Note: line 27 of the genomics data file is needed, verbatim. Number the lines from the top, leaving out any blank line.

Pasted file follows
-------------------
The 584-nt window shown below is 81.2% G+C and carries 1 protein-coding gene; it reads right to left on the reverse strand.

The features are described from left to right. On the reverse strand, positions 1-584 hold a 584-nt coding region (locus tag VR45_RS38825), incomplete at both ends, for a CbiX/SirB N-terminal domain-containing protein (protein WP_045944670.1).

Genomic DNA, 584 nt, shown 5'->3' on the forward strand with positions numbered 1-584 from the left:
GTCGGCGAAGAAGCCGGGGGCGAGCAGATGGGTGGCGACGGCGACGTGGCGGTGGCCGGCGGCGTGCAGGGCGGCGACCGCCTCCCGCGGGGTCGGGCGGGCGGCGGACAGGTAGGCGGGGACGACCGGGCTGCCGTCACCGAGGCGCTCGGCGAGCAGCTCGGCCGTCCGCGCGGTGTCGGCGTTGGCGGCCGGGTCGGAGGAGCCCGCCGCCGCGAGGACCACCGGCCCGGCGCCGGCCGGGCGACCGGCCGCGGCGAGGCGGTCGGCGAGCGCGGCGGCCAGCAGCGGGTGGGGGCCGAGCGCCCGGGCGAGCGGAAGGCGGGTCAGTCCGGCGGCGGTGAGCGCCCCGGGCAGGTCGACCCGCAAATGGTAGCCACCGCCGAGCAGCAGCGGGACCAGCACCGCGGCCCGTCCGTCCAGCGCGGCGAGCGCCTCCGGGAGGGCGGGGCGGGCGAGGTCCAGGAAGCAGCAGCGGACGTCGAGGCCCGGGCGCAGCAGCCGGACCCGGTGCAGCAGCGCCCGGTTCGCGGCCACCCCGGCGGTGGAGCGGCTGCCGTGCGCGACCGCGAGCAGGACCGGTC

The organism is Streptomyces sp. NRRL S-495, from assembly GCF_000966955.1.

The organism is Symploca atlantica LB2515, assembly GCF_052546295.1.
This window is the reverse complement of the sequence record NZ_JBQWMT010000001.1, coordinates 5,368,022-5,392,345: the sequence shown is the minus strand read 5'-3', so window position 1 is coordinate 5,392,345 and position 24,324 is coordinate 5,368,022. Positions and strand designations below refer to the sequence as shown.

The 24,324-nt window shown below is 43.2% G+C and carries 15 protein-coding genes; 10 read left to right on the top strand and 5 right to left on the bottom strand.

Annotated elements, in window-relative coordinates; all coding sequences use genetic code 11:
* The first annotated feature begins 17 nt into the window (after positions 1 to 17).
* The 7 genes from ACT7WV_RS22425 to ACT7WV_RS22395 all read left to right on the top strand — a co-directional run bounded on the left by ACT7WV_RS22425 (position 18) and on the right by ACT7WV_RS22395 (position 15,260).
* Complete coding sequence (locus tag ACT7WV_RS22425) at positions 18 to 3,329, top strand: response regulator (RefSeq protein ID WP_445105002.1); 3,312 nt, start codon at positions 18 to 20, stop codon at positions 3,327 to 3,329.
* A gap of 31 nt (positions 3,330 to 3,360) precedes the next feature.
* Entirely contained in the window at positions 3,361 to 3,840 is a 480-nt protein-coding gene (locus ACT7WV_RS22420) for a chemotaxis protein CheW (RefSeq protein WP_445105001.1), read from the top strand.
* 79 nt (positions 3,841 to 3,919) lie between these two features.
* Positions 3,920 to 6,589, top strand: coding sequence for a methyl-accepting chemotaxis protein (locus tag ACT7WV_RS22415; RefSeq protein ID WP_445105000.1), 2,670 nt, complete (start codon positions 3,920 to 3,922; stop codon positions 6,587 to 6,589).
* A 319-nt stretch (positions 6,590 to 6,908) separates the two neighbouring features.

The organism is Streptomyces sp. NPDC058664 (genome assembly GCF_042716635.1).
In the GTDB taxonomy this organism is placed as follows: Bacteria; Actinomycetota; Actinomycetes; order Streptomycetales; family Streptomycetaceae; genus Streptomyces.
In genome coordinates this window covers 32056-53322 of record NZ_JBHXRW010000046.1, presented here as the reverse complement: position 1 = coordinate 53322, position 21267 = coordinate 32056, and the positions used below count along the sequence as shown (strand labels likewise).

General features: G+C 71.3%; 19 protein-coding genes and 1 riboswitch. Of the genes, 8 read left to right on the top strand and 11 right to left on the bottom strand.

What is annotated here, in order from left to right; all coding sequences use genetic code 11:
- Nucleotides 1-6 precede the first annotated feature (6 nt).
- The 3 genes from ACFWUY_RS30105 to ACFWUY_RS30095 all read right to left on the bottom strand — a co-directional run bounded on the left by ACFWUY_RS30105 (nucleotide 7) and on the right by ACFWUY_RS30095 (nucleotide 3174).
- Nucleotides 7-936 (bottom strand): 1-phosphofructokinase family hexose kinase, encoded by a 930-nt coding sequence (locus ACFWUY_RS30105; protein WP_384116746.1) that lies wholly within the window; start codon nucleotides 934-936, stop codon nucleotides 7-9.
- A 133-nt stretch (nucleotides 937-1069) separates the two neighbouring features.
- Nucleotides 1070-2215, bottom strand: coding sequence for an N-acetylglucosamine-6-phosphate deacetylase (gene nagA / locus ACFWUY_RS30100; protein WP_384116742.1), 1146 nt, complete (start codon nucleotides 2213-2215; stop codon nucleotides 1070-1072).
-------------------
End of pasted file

- Nucleotides 1070-2215, bottom strand: coding sequence for an N-acetylglucosamine-6-phosphate deacetylase (gene nagA / locus ACFWUY_RS30100; protein WP_384116742.1), 1146 nt, complete (start codon nucleotides 2213-2215; stop codon nucleotides 1070-1072).